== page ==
What does the EU Sustainable Finance Disclosure Regulation (SFDR) mean for corporates?

2021 is set to be a momentous year in terms of funds regulation as Sustainable Finance Disclosures Regulation (SFDR) comes into place. The SFDR forms part of the EU's Action Plan on Sustainable Finance, with the goal of eliminating greenwash and emphasizing the impact that asset managers' investments have, particularly in relation to climate change.

What does the EU Sustainable Finance Disclosure Regulation (SFDR) mean for corporates?

A central plank of the EU’s Green Deal, they aim to push more capital towards sustainable activities by injecting discipline into the ESG market.

An overarching goal of this regulatory agenda is to provide transparency to an occasionally opaque sustainable investment industry. In much the same way as consumers can evaluate the energy performance of household appliances (A-G), soon investors should be able to more easily ascertain how sustainable a fund really is.

These changes are welcome as, given the growth in the industry, many funds have been quick to make bold claims about their sustainability credentials. However, any credibility may disappear once their investment objective or process of selecting investments is closely scrutinised. In 2020 alone, according to Morningstar, 330 new sustainable funds were launched in Europe, highlighting the need for more rigorous inspection.

The dramatic asset shift has been overshadowed by concerns that some asset managers have been overstating their sustainability credentials to win business so-called “greenwashing”. Given the array of funds now available to investors, it is imperative to the future health of the industry that investors can have trust that the fund they have selected does what it claims to do.

The SFDR does not directly apply to PLCs but to their shareholders; defined as financial market participants (FMPs) and financial advisors. FMPs are defined as professional players in the financial market, like pension funds, asset managers, insurance companies, banks, venture capital funds, credit institutions offering portfolio management, or financial advisors. The regulation applies to FMPs whose business is in Europe, non-EU FMPs (and their subsidiaries) who do business in the EU or sell products to the EU, and non-EU firms that sub manages EU assets or funds. In essence, any global asset managers that are marketing their funds in Europe will be subject to SFDR.

As of March 10th 2021, asset managers will be required to disclose policies and process around ESG integration as well as a basic level of disclosure at a portfolio level. These measures represent Level 1 of regulation with a further Level 2 to follow.

The main area of controversy around SFDR has been the Regulatory Technical Standards (RTS), which form part of the Level 2 requirements where asset managers must disclose a highly challenging set of “principal adverse impacts”. These Principal Adverse Impacts (PAI) consists of a list of sustainability factors (e.g. Greenhouse Gas emissions, waste, biodiversity, human rights) that firms need to start taking into consideration in their investment policies and decisions. It consists of mandatory and voluntary indicators, both related to environmental and social topics.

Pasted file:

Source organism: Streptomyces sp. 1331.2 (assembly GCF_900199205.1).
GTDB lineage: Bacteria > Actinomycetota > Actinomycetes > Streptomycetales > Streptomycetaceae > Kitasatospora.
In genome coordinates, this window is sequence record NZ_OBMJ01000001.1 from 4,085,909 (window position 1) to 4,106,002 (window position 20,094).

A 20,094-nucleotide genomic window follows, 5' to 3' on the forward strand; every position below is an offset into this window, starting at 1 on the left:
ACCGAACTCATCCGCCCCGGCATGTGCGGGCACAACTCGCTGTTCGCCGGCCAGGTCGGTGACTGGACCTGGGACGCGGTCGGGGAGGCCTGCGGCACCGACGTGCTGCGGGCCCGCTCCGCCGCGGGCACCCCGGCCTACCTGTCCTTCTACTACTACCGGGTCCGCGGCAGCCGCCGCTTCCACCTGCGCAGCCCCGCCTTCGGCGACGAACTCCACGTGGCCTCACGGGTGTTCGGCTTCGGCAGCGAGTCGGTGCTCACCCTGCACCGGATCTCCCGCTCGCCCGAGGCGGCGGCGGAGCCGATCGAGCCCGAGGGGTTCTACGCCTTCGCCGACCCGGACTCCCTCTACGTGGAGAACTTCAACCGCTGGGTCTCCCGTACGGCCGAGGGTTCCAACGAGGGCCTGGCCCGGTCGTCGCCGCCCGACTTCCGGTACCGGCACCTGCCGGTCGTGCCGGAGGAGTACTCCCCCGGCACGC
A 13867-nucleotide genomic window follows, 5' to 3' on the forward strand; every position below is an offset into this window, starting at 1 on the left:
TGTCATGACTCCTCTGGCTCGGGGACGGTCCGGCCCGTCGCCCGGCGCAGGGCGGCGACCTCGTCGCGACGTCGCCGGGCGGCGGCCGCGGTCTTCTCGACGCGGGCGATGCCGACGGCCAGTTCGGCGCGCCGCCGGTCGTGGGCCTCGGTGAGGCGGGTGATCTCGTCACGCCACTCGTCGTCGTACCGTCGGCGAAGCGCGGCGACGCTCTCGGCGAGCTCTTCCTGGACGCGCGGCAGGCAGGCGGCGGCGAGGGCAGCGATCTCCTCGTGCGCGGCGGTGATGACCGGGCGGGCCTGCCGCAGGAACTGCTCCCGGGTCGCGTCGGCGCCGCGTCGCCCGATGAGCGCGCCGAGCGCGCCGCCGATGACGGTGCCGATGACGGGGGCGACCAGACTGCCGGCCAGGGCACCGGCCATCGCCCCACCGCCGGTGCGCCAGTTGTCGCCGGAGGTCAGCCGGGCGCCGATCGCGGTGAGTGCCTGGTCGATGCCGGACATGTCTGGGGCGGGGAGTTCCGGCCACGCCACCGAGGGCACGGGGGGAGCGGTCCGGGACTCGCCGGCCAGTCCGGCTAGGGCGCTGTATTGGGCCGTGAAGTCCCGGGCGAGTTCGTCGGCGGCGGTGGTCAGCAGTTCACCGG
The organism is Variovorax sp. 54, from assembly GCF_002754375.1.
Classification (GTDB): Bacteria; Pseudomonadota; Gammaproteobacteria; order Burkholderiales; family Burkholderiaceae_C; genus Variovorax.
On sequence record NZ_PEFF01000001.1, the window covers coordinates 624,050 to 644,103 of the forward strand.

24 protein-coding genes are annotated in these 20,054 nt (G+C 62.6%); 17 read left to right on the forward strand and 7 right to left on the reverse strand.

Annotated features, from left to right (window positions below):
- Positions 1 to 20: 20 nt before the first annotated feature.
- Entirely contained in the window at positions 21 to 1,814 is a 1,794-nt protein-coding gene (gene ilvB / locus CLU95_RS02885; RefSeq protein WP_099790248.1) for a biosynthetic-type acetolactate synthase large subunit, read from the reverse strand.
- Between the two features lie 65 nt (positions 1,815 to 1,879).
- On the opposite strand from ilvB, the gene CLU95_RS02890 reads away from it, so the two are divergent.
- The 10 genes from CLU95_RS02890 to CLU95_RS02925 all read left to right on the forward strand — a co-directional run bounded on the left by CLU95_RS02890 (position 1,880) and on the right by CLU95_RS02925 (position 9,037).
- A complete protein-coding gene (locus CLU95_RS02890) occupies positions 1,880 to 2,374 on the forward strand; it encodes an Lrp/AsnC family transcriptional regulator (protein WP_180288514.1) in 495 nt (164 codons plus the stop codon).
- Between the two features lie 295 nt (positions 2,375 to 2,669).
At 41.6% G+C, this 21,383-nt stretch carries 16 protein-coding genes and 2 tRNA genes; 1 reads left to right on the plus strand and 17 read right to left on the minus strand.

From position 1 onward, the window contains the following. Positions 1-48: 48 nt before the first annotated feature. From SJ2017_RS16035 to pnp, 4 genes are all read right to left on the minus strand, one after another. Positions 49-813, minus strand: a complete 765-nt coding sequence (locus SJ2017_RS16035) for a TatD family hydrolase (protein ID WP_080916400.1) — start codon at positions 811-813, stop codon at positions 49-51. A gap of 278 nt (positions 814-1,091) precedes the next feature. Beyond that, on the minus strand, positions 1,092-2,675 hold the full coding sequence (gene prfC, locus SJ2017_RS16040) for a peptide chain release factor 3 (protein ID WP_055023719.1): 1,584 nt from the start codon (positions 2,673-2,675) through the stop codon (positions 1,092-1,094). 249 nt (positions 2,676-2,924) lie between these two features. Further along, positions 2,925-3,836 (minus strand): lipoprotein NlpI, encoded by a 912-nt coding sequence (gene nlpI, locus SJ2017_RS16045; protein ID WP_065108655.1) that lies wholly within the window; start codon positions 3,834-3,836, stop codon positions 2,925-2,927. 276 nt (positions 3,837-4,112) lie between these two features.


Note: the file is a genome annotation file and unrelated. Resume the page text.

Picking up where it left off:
During the consultation period, the overwhelming feedback from the asset management community was that the data requirements exceeded what was currently disclosed by the vast majority of PLCs and the timeline expected to provide reporting on this data was too short. On the basis of this feedback, the need for asset managers to disclose the more complex of these adverse impact indicators was postponed, giving asset managers time to prepare for their eventual release. The timeline for entity-level reporting on PAI indicators for those who take PAI into account was moved to June 2023, reporting over the reference period in 2022.

For PLCs, the downstream impact of these regulatory requirements is that corporate disclosures, particularly around environmental issues, have moved from “nice-to-have” to “must-have”. They also have moved to best in class verified benchmarks versus vaguer self-declared. Companies that fail to make appropriate disclosures will become increasingly difficult to invest in.

While the immediate impact may have lessened by the delay of Level 2 requirements. In the meantime, we can expect to see asset managers scramble to ensure that they are ready when the time comes to release these portfolio level disclosures.

The direction of travel for PLCs is clear the SFDR is a gamechanger, and it is redefining ESG disclosures.  

This again underlines the need for corporates to take a proactive approach to sustainability that seeks to pre-empt the requirements of this, or any other, regulation and any future demands of investors, including those that arise from engagement activity. The good news for people and the planet is that it should drive sustainable market transformation quicker.

Amy O’Dwyer, Davy Horizons, Brian Kennedy, Davy Global Fund Management

Davy

Topics: Green policy
Tags: investors | green finance | ethics
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